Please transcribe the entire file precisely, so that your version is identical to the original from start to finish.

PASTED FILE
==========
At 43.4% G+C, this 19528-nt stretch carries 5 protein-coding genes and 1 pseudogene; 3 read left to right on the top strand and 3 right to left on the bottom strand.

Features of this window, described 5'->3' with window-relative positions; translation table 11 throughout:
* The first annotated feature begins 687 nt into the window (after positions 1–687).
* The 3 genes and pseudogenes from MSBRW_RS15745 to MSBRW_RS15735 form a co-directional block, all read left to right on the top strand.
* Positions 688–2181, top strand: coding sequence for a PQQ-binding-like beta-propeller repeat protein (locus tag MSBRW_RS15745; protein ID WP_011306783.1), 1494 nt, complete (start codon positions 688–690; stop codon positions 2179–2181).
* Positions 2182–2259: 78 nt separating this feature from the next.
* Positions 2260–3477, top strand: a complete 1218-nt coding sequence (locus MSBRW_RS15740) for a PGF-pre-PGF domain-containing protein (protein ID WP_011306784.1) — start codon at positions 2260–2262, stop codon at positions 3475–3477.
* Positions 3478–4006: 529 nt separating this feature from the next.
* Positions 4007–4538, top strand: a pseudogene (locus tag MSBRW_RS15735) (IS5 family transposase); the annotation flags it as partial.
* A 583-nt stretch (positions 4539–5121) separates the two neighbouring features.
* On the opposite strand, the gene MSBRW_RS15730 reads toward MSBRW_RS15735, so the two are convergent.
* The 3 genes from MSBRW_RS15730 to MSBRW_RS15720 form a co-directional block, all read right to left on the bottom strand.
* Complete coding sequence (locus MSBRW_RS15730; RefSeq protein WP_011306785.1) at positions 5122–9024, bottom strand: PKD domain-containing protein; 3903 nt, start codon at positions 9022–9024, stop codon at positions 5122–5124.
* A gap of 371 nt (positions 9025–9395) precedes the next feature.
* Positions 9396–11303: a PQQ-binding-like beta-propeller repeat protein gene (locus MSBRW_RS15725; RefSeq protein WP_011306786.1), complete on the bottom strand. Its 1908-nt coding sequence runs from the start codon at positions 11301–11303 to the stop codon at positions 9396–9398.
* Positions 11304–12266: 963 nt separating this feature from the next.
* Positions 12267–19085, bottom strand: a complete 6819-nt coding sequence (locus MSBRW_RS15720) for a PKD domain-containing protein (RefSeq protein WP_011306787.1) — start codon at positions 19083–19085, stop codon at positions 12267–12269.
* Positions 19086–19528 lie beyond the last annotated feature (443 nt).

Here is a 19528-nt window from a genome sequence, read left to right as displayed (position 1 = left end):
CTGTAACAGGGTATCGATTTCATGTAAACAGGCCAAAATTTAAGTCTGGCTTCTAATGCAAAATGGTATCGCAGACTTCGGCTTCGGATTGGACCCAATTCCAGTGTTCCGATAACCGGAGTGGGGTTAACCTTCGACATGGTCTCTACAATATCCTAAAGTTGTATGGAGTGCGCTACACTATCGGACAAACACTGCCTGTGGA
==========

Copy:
At 43.4% G+C, this 19528-nt stretch carries 5 protein-coding genes and 1 pseudogene; 3 read left to right on the top strand and 3 right to left on the bottom strand.

Features of this window, described 5'->3' with window-relative positions; translation table 11 throughout:
* The first annotated feature begins 687 nt into the window (after positions 1–687).
* The 3 genes and pseudogenes from MSBRW_RS15745 to MSBRW_RS15735 form a co-directional block, all read left to right on the top strand.
* Positions 688–2181, top strand: coding sequence for a PQQ-binding-like beta-propeller repeat protein (locus tag MSBRW_RS15745; protein ID WP_011306783.1), 1494 nt, complete (start codon positions 688–690; stop codon positions 2179–2181).
* Positions 2182–2259: 78 nt separating this feature from the next.
* Positions 2260–3477, top strand: a complete 1218-nt coding sequence (locus MSBRW_RS15740) for a PGF-pre-PGF domain-containing protein (protein ID WP_011306784.1) — start codon at positions 2260–2262, stop codon at positions 3475–3477.
* Positions 3478–4006: 529 nt separating this feature from the next.
* Positions 4007–4538, top strand: a pseudogene (locus tag MSBRW_RS15735) (IS5 family transposase); the annotation flags it as partial.
* A 583-nt stretch (positions 4539–5121) separates the two neighbouring features.
* On the opposite strand, the gene MSBRW_RS15730 reads toward MSBRW_RS15735, so the two are convergent.
* The 3 genes from MSBRW_RS15730 to MSBRW_RS15720 form a co-directional block, all read right to left on the bottom strand.
* Complete coding sequence (locus MSBRW_RS15730; RefSeq protein WP_011306785.1) at positions 5122–9024, bottom strand: PKD domain-containing protein; 3903 nt, start codon at positions 9022–9024, stop codon at positions 5122–5124.
* A gap of 371 nt (positions 9025–9395) precedes the next feature.
* Positions 9396–11303: a PQQ-binding-like beta-propeller repeat protein gene (locus MSBRW_RS15725; RefSeq protein WP_011306786.1), complete on the bottom strand. Its 1908-nt coding sequence runs from the start codon at positions 11301–11303 to the stop codon at positions 9396–9398.
* Positions 11304–12266: 963 nt separating this feature from the next.
* Positions 12267–19085, bottom strand: a complete 6819-nt coding sequence (locus MSBRW_RS15720) for a PKD domain-containing protein (RefSeq protein WP_011306787.1) — start codon at positions 19083–19085, stop codon at positions 12267–12269.
* Positions 19086–19528 lie beyond the last annotated feature (443 nt).

Here is a 19528-nt window from a genome sequence, read left to right as displayed (position 1 = left end):
CTGTAACAGGGTATCGATTTCATGTAAACAGGCCAAAATTTAAGTCTGGCTTCTAATGCAAAATGGTATCGCAGACTTCGGCTTCGGATTGGACCCAATTCCAGTGTTCCGATAACCGGAGTGGGGTTAACCTTCGACATGGTCTCTACAATATCCTAAAGTTGTATGGAGTGCGCTACACTATCGGACAAACACTGCCTGTGGA